The United Nations reports thousands of people are fleeing the conflict in the disputed Abyei region between north and south Sudan. Aid agencies describe the situation as volatile, with sporadic shooting and looting reported.
Before northern Sudanese troops marched into Abyei and fighting erupted last week, an estimated 110,000 people lived in the town. Now, air and road patrols by UNMIS, the U.N. Mission in Sudan, report few civilians are present.
The United Nations says humanitarian organizations in Abyei have had their offices ransacked and stocks of emergency relief items looted. Many aid workers have left the area because of insecurity.
Tens of thousands of internally displaced people reportedly have poured into Southern Sudan’s Warrap, Unity and Northern Bahr El Ghazal state. A spokesman for the International Organization for Migration, Jambe Omari Jumbe, says it is difficult to get an accurate count of the numbers fleeing.
“Many of them are still on the move and some of them are actually hiding in the bushes. But, according to some estimates … we know that between 20,000 and 30,000 people are actually on the move. Many are in need of food and water and with recent heavy rains may be vulnerable to water-borne disease and infections,” said Jumbe.
IOM is coordinating the delivery of emergency assistance to the internally displaced people. It is providing trucks, essential non-food relief items, fuel and medicines to support humanitarian operations.
Jumbe says a mobile clinic has been put on standby in Wau to provide help if requested by other humanitarian organizations in the area.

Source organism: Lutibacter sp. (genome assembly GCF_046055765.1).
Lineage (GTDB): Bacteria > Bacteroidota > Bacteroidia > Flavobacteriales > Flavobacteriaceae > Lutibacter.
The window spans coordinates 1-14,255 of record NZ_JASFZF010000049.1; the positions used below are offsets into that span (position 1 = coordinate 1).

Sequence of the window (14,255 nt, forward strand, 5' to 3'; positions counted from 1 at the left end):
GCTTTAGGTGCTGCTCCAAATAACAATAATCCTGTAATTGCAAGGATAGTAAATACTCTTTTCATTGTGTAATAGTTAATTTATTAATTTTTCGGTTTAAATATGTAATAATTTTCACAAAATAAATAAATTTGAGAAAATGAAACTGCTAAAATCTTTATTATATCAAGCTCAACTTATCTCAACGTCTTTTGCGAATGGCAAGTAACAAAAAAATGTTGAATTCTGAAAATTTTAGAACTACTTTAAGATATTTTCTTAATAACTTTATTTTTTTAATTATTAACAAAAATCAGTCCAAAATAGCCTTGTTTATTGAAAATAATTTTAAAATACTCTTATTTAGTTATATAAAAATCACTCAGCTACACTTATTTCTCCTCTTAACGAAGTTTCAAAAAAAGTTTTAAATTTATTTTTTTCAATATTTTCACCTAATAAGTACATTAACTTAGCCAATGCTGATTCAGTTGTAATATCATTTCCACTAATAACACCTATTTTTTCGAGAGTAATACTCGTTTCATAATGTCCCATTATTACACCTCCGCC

The World Health Organization reports the hospital in Abyei is not functioning. The health staff has deserted and gone to the southern Sudanese town of Agok.
WHO spokesman Tarik Jasarevic says many people have been treated for minor wounds and sprains. In addition, he says 70 surgical cases have been treated in Agok. Many are related to the conflict in Abyei.
He says the greatest needs are for shelter, food and water, and that existing primary health-care services are overstretched because of the large influx of IDPs (internally displaced people).
“It is expected that morbidity and mortality in children will be due to acute respiratory infections - diarrhea, malnutrition and malaria. The onset of the rainy season and population movement are likely to lead to an increase in these cases,” said Jasarevic.
Jasarevic says aid agencies are immunizing children under five against killer diseases. He says both UN and non-governmental agencies are sending surgical teams and critical medical supplies into the region.